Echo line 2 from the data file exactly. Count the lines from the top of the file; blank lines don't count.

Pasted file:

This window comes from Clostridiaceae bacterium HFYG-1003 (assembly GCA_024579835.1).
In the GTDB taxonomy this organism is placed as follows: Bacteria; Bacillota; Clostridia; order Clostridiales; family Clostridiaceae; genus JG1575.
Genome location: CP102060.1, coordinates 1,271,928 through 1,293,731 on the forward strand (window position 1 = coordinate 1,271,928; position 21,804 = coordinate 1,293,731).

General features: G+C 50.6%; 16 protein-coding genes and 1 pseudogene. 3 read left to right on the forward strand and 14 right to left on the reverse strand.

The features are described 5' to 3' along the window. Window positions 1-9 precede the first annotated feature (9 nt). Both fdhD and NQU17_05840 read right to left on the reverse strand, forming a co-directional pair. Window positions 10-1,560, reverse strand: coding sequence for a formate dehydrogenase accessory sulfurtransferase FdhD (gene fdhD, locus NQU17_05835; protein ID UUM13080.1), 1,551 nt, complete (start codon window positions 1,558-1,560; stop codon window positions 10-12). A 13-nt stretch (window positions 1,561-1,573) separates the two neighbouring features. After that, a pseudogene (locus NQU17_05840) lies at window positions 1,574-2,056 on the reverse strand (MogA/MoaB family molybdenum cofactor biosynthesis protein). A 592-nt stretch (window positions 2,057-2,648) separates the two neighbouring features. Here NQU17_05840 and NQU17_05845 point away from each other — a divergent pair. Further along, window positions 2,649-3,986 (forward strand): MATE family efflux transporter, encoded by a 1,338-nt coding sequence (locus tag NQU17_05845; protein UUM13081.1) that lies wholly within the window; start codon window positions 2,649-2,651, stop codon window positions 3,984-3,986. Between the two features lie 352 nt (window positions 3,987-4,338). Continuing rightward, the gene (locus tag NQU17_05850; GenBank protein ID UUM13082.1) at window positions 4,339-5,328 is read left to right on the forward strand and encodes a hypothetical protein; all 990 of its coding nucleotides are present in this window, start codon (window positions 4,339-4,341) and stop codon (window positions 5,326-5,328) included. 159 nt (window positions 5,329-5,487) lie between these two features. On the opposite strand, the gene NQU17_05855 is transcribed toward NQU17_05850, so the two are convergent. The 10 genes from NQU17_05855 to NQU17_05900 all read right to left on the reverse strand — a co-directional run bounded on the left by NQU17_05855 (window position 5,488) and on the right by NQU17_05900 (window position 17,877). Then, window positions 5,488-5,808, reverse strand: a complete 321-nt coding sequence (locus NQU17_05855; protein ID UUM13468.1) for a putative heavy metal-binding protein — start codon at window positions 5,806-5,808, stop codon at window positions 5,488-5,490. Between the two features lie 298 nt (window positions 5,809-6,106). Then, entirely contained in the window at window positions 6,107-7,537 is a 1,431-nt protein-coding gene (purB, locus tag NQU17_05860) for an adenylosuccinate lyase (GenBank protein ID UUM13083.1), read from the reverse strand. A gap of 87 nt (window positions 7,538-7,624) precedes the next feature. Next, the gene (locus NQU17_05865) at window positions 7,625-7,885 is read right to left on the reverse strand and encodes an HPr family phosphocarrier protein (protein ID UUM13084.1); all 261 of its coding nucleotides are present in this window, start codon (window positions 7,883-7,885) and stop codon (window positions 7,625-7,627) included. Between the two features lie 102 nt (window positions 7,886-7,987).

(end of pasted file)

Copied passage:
In the GTDB taxonomy this organism is placed as follows: Bacteria; Bacillota; Clostridia; order Clostridiales; family Clostridiaceae; genus JG1575.